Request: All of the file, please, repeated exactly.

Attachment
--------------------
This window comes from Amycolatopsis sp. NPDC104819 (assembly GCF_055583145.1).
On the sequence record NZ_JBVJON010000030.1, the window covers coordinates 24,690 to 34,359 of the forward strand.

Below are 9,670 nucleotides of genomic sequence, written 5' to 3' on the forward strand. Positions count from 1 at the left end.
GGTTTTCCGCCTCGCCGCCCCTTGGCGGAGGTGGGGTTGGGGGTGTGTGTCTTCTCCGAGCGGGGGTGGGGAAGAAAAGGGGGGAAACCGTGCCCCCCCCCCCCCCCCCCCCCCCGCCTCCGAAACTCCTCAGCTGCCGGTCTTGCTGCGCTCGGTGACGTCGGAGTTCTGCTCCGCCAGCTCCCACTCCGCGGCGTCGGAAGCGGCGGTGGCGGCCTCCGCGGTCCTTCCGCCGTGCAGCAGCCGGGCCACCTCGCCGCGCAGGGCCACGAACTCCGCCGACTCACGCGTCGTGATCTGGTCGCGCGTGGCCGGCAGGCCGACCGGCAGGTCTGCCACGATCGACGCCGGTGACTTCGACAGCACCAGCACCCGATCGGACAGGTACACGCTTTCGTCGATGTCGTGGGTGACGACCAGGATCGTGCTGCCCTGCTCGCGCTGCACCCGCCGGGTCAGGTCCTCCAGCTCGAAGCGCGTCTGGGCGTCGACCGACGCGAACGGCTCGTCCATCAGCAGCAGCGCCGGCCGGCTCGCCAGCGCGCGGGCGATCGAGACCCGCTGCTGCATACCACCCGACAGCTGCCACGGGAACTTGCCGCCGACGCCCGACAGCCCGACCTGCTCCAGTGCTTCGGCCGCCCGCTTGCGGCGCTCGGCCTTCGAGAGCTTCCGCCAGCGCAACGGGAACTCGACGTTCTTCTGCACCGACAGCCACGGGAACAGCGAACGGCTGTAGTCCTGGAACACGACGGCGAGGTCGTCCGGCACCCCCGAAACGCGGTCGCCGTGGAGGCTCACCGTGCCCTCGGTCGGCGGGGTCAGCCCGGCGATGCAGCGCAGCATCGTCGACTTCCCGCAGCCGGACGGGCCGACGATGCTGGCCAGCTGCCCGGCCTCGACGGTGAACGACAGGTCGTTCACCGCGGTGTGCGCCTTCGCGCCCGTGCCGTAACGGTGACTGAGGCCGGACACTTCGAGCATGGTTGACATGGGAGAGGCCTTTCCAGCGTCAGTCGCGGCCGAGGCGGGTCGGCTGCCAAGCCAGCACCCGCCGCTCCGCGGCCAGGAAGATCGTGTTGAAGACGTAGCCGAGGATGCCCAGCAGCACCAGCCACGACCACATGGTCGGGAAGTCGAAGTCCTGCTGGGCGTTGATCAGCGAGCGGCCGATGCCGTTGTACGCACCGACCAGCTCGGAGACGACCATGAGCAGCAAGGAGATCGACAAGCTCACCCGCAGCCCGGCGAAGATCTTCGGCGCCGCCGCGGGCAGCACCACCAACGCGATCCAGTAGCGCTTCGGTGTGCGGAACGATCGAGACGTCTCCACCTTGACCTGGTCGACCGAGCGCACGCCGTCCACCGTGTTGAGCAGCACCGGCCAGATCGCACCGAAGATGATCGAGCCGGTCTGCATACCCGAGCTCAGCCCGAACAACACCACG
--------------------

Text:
This window comes from Amycolatopsis sp. NPDC104819 (assembly GCF_055583145.1).
On the sequence record NZ_JBVJON010000030.1, the window covers coordinates 24,690 to 34,359 of the forward strand.

Below are 9,670 nucleotides of genomic sequence, written 5' to 3' on the forward strand. Positions count from 1 at the left end.
GGTTTTCCGCCTCGCCGCCCCTTGGCGGAGGTGGGGTTGGGGGTGTGTGTCTTCTCCGAGCGGGGGTGGGGAAGAAAAGGGGGGAAACCGTGCCCCCCCCCCCCCCCCCCCCCCCGCCTCCGAAACTCCTCAGCTGCCGGTCTTGCTGCGCTCGGTGACGTCGGAGTTCTGCTCCGCCAGCTCCCACTCCGCGGCGTCGGAAGCGGCGGTGGCGGCCTCCGCGGTCCTTCCGCCGTGCAGCAGCCGGGCCACCTCGCCGCGCAGGGCCACGAACTCCGCCGACTCACGCGTCGTGATCTGGTCGCGCGTGGCCGGCAGGCCGACCGGCAGGTCTGCCACGATCGACGCCGGTGACTTCGACAGCACCAGCACCCGATCGGACAGGTACACGCTTTCGTCGATGTCGTGGGTGACGACCAGGATCGTGCTGCCCTGCTCGCGCTGCACCCGCCGGGTCAGGTCCTCCAGCTCGAAGCGCGTCTGGGCGTCGACCGACGCGAACGGCTCGTCCATCAGCAGCAGCGCCGGCCGGCTCGCCAGCGCGCGGGCGATCGAGACCCGCTGCTGCATACCACCCGACAGCTGCCACGGGAACTTGCCGCCGACGCCCGACAGCCCGACCTGCTCCAGTGCTTCGGCCGCCCGCTTGCGGCGCTCGGCCTTCGAGAGCTTCCGCCAGCGCAACGGGAACTCGACGTTCTTCTGCACCGACAGCCACGGGAACAGCGAACGGCTGTAGTCCTGGAACACGACGGCGAGGTCGTCCGGCACCCCCGAAACGCGGTCGCCGTGGAGGCTCACCGTGCCCTCGGTCGGCGGGGTCAGCCCGGCGATGCAGCGCAGCATCGTCGACTTCCCGCAGCCGGACGGGCCGACGATGCTGGCCAGCTGCCCGGCCTCGACGGTGAACGACAGGTCGTTCACCGCGGTGTGCGCCTTCGCGCCCGTGCCGTAACGGTGACTGAGGCCGGACACTTCGAGCATGGTTGACATGGGAGAGGCCTTTCCAGCGTCAGTCGCGGCCGAGGCGGGTCGGCTGCCAAGCCAGCACCCGCCGCTCCGCGGCCAGGAAGATCGTGTTGAAGACGTAGCCGAGGATGCCCAGCAGCACCAGCCACGACCACATGGTCGGGAAGTCGAAGTCCTGCTGGGCGTTGATCAGCGAGCGGCCGATGCCGTTGTACGCACCGACCAGCTCGGAGACGACCATGAGCAGCAAGGAGATCGACAAGCTCACCCGCAGCCCGGCGAAGATCTTCGGCGCCGCCGCGGGCAGCACCACCAACGCGATCCAGTAGCGCTTCGGTGTGCGGAACGATCGAGACGTCTCCACCTTGACCTGGTCGACCGAGCGCACGCCGTCCACCGTGTTGAGCAGCACCGGCCAGATCGCACCGAAGATGATCGAGCCGGTCTGCATACCCGAGCTCAGCCCGAACAACACCACG